Its Sunday morning now, and I just came back from a run. I'm not a fast runner, and when the run is a z1-2 run, I'm definitely not fast. As I was running through one of the local parks I hear a lot of chatter and laughter coming towards me, and the IU mens track/cross country flew by me. Oh the humiliation! They were absolutely beautiful runners. Oi, I felt like an old goat. Then I told myself, 20 years ago, I probably could have trounced them in the pool, and maybe still today I could hold me own against half of them. I felt mildly better. The feeling passedquickly, and I trudged back home, greeted by 3 dogs who can't stop licking the sweat off my legs, begging for a drop or two of the chocolate milk I was drinking, making me smile and laugh.

Sam is staring at me with his big beautiful brown eyes as I type this. I think he is smiling.

Thursday, August 27, 2009

guard dogs

My guard dogs every morning when I get out of the shower. I think Max and Sam are feeling pretty relaxed around each other now. Daisy is still the leader of our pack (even though that should be me!), she takes no shit from anyone. That's the way it should be - the girl is boss!

Tuesday, August 25, 2009

slip n slide

this is awesome (and of course, its NOT real)

Sunday, August 23, 2009

Bob Knight

Indiana loves to hate Bob Knight, and hates to love Bob Knight. They just announced he is being inducted into the Indiana Athletics Hall of Fame. Boy I can hear the cheers and boos already! Despite all his flaws, he had a lot of good in him, and he did a lot of good at IU, most of which people will never know, because so much of it had nothing to do with basketball but with people, academics, libraries, students... In all the years he lived in Bloomington, while I also lived here, I only saw him in public one time, at a movie. He and his wife were sitting in the back of the theater, just normal people out for a movie date. Not biggger than life. Just living life.

Life here in Bloomington is going to change dramatically in the next few days as 35000 students return to our small town. The doubling of our population makes me appreicate the times like my bike ride with Randi yesterday where we were out in the country side, in the state forest with trees towering over us, in the farm land surrounded by 8 feet high corn, just two girls on bikes, pushing each other up a monster hill, enjoying the lush green surrounding us every direction we could see - even over head. It was a fabulous ride, especially after having two rough weeks, and a big rest week. I feel like my body is back, and ready for a few good weeks of training.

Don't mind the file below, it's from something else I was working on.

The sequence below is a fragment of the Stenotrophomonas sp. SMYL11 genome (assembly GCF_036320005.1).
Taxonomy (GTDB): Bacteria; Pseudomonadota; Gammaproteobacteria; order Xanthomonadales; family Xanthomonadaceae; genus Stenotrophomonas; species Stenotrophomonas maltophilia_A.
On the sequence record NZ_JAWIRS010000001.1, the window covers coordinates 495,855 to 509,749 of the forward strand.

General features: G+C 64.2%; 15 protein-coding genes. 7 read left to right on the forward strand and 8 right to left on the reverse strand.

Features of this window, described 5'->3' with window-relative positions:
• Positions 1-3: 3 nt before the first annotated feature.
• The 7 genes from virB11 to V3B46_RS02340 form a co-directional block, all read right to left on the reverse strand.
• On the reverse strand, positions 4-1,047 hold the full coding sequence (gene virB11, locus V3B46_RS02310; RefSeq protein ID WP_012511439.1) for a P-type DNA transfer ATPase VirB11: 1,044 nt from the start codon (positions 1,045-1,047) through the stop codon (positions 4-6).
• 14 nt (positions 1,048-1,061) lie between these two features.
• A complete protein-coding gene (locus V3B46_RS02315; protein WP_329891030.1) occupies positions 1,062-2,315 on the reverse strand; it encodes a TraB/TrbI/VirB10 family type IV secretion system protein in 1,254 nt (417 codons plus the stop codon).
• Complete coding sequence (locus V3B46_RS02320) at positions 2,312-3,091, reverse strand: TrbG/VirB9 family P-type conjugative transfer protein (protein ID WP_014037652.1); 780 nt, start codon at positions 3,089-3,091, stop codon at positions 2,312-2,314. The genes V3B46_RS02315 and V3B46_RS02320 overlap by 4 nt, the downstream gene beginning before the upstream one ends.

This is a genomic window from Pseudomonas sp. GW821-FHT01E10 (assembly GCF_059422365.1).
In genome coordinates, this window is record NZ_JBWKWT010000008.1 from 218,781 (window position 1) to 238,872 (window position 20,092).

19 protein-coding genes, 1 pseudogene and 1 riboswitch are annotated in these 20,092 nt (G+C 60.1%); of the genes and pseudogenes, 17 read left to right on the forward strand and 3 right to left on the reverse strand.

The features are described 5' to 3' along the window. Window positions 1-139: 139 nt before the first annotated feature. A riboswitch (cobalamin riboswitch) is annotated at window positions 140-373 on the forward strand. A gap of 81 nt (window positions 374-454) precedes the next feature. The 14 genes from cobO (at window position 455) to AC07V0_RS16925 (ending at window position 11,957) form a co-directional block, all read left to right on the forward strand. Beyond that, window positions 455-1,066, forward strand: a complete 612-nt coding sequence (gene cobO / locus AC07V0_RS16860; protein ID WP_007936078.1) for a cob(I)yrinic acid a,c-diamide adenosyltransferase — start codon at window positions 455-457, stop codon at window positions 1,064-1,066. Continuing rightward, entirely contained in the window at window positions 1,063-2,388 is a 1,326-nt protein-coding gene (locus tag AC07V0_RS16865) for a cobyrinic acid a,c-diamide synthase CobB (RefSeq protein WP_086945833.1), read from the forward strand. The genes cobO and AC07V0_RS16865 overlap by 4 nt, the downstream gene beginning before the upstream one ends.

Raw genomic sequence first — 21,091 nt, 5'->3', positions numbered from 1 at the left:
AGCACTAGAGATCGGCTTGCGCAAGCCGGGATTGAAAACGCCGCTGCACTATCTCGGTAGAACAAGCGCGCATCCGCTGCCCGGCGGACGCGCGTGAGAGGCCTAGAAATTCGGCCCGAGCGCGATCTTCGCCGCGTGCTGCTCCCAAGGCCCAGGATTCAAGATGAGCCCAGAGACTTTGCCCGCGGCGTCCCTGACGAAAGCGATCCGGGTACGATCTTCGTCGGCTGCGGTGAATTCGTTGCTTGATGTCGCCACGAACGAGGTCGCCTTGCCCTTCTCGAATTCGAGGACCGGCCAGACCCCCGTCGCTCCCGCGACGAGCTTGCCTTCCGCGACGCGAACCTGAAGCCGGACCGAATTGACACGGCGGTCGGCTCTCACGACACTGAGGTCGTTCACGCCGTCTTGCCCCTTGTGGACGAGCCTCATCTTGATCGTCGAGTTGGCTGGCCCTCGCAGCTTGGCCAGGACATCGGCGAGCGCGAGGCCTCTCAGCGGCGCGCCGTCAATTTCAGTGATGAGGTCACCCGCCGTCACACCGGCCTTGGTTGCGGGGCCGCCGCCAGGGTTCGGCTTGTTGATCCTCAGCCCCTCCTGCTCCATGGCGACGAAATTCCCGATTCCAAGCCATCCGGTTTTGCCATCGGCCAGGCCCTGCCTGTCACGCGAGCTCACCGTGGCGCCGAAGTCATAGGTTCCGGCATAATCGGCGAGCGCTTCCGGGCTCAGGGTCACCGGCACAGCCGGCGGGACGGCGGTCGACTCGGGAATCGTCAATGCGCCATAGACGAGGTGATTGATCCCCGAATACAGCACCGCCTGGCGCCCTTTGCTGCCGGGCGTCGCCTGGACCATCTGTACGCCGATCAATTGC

This morning I got to run on the trails. I picked my favorite trail down by the lake. No dogs this run, its been too hot, and no water in the streams, so it was just me and the trees, and a few nasty spider webs that wrapped themselves around my face - ICK! I heard one tree fall, and saw it smash into the ground down the hill, and it made me think of the saying 'does a tree make a sound when it falls if there is no one to hear it?' well, of course it does. That's such a stupid saying. I just LOVE running on the trails. One hour on a trail seems like 30 minutes on the road. Two hours on a trail like one hour on the road. Trails ROCK!

Someday I will hava a small house on a lake in a forest, and I will wake up and run or walk through the forest, and swim in my lake, and smile at my fortune of being able to live in a place so simple and beautiful.

Monday, August 17, 2009

Climbing out of a hole

One week ago I was wrapping up 3 good weeks of training, did a race with very steep long quad/calf busting hills (turned out to be a duathlon which was even worse), followed by a long run the next day with the last 30 minutes hard, and my body rebelled. For 2 days I had trouble walking, on a scale of 1 to 10, my muscle pain hovered around 10 for 48 hours, then slowly improved. But even though the pain was gone, my body was just worn out. I had dug the hole and was not climbing out quick enough, even with a lower volume/intensity rest week. So, being the smart one that I am, I still raced on Saturday, as pitiful as I was (because I HAD to get my 3rd xterra in for the season for the points race). But yesterday I had a day off – on a weekend – I can’t remember the last time I took a day off on a weekend! And now I have HUGE rest week. I will be a super rester, and be ready to go for my next race at the end of September.

What will I do with a HUGE rest week? Well, I’ll sleep, I'll rest, and I'll try not to overeat. I’ve also been having restless leg syndrome this week when I go to bed. I've been sleeping in compression shorts and socks to try to give the muscles a different feel. I eventually fall asleep. I'd like to get past that RLS also. Hopefully I can get a massage this week and claw my way back out of this hole!

Thursday, August 13, 2009

open water swim

There is a large lake south of town where I occasionally open water swim. The lake's main use is by motor boats, but the finger of the lake on the north side of the lake, closest to my house is more than one mile long by one half mile wide of no wake zone. So that was the destination last night. Air temp was low 80's, bright sun. The water was the most perfect its been all summer. Water was probably 76-78 , and no debris, no nasty gas film on the water, perfectly calm and almost mirror-like. Just me and a lot of open water and any ugly catfish hovering below waiting to nibble my toes (I try not to think of those, since the visibility in the lake is about 6 inches). Oh, and my escorts who watch out for me!

Thanks Emily and Barb!

And we picked up a floatilla of kayaks too!

Wednesday, August 12, 2009

Meet Max!

We adopted Max last weekend. He is 7 years old, and a super sweet dog. All the dogs get along, and once Max and Junior (cat) stop barking and hissing at each other, it will be one big happy family. He has some skin allergy (which you can see in the last photo where his fur has been shaved while its being treated), other than that he seems to be in good health.